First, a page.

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Spring storms cause tree damage; sunny skies on their way

Spring storms cause tree damage; sunny skies on their way

A City of Turlock Municipal Services crew works on clearing a fallen tree out of the roadway on Marshall Street near Bell on Thursday afternoon.


POSTED March 25, 2011 9:53 p.m.

A spring storm ripped through the Central Valley this week, downing trees and causing temporary flooding in city streets.

The week of extreme weather began on Sunday with half an inch of rain and winds blowing at 25 mph, with gusts up to 105 mph, according to the National Weather Service (NWS). City of Turlock Municipal Services Supervisor Ray Garcia said city crews responded to 22 tree and branch calls on Monday after last weekend’s storm.  “There was also a lot of tree damage in parks,” Garcia said. “Fifteen trees in Summerfaire Park, near the fairgrounds, were damaged and may eventually have to be removed.” Rain continued throughout the week, and on Thursday another storm hit with rain sheeting down causing visibility problems and winds reaching 44 mph. The Turlock area received 2.38 inches of rain for the month by Thursday, which is .51 inches above normal for the same time period. On Thursday, city crews were called out to remove a large tree on Marshall Street near Bell which had fallen into the roadway. City workers labored in the wind and rain to clear the street of branches before nearby Turlock High ended classes for the day.

The Stanislaus County Office of Emergency Services (OES) is closely monitoring San Joaquin River and Tuolumne River levels. As of Friday, there were no indications that there is a danger of reaching flood stage on either river. The OES reported that local creeks and streams are experiencing usual flows for this time of year and do not pose a threat. Levees are also being monitored. OES is working with the Stanislaus County Sheriff’s Office, the cities of Newman and Patterson and fire districts to ensure that local residents would be advised if flooding were imminent and evacuations were recommended. Currently, the areas of greatest concern to OES are the Fisherman’s Bend and Catfish Camp areas. Updated storm information is available at  http://www.stanemergency.com/ under the Stormy Weather link.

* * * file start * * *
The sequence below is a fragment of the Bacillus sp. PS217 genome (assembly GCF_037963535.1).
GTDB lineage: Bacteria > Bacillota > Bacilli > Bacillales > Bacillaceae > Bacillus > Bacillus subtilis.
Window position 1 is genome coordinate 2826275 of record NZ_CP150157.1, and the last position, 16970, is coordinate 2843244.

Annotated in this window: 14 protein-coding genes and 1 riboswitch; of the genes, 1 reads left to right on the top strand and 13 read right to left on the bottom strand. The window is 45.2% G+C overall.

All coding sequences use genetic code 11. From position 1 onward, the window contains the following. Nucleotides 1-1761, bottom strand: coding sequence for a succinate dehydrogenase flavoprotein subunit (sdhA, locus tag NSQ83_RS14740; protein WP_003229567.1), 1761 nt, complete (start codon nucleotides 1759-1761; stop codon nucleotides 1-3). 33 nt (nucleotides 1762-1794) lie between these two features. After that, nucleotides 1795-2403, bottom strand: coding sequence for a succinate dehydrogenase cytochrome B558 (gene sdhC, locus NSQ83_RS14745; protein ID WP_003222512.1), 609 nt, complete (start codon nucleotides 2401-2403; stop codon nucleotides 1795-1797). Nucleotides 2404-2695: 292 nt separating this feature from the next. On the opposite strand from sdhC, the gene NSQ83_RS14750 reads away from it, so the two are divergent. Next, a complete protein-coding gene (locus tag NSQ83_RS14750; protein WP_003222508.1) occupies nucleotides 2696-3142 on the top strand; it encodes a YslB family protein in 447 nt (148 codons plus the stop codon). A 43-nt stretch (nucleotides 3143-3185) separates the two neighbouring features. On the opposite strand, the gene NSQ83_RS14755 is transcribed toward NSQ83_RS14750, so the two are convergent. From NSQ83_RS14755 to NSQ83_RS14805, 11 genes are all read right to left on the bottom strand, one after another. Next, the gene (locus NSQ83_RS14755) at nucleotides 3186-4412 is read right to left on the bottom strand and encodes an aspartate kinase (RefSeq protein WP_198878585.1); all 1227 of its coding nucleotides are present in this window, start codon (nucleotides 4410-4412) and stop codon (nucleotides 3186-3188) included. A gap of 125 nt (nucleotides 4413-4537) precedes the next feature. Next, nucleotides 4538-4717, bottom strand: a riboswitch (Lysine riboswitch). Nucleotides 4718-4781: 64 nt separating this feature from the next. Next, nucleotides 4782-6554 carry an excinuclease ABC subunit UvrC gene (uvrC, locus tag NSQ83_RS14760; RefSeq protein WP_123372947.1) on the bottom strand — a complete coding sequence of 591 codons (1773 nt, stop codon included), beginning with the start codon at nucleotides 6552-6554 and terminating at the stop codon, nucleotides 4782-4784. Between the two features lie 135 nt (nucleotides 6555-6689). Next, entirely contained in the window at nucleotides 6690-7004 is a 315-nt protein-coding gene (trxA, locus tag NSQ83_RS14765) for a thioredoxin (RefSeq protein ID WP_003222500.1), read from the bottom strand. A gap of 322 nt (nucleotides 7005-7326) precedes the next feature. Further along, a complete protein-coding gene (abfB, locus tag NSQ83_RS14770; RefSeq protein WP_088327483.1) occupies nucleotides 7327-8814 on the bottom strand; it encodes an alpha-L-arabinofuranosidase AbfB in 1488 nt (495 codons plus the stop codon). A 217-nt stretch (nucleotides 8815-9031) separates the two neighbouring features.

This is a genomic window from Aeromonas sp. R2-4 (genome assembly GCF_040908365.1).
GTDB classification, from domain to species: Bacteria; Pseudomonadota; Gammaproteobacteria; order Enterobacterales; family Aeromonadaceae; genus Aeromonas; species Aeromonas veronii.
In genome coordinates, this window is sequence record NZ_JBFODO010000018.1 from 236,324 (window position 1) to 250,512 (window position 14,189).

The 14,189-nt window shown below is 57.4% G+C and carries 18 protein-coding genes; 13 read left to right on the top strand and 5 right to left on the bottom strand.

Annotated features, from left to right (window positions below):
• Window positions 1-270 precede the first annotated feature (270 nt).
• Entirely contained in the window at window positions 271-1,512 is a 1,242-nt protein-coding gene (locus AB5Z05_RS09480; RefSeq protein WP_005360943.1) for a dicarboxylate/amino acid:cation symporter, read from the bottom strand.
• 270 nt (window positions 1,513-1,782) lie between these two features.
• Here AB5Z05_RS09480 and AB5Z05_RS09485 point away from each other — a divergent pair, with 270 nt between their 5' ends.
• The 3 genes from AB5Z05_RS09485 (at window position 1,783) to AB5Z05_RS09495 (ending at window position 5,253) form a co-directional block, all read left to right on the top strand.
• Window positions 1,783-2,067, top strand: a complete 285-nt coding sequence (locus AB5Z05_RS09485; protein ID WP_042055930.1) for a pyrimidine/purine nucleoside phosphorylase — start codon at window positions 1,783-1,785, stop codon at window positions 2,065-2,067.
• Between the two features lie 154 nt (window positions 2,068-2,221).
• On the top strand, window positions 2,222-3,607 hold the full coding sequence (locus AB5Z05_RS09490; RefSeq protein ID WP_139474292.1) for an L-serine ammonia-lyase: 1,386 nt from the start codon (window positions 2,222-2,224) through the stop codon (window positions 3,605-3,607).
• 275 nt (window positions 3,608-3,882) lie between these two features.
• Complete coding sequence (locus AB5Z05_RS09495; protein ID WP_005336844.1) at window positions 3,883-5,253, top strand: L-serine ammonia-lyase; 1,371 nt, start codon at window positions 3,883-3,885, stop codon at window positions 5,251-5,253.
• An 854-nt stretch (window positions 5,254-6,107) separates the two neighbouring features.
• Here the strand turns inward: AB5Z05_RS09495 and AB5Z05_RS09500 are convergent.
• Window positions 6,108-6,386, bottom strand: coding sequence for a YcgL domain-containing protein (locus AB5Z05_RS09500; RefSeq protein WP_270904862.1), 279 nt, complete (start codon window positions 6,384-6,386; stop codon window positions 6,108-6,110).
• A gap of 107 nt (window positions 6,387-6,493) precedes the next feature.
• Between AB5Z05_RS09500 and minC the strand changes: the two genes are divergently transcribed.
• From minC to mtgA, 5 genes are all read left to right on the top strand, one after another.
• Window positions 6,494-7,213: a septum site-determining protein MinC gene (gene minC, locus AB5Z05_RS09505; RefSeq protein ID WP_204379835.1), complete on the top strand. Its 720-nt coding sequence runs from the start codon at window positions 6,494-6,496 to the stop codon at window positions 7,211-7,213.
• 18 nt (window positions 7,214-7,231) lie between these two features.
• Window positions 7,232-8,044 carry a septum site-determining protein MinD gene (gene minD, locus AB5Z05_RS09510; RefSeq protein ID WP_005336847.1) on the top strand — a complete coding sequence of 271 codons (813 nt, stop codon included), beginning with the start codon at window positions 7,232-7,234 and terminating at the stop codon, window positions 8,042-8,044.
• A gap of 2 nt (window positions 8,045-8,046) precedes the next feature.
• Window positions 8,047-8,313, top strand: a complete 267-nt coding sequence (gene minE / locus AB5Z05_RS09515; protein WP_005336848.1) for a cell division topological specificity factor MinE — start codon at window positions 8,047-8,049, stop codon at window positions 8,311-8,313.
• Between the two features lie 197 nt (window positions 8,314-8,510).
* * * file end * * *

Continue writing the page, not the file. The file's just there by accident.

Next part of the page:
Residents of Turlock worried about flooding can pick up 10 sandbags free of charge from the wastewater treatment plant, located at 901 S. Walnut Rd. If citizens come to pick up sandbags and they are all gone, city workers can be reached by calling 668-5590 from 8 a.m. to 4 p.m. on weekdays or at 668-1200 on weekends and afterhours. The city will deliver sandbags to disabled residents who call and request them. There is no charge for sandbags, but disposal is the responsibility of the citizen.

Friday’s light wind and afternoon sunny skies were a welcome break from the heavy rain and high winds on Thursday, but it was just the calm before more storms. According to the NWS, another storm is set to hit the Central Valley today and then again late Sunday. But sunny skies will soon be here again — on Monday. The NWS forecast for Monday is partly sunny skies and a high of 65 degrees. By Friday galoshes can be safely stored away, as the forecast is for sunny skies and highs near 71 degrees.

To contact Kristina Hacker, e-mail khacker@turlockjournal.com or call 634-9141 ext. 2004.

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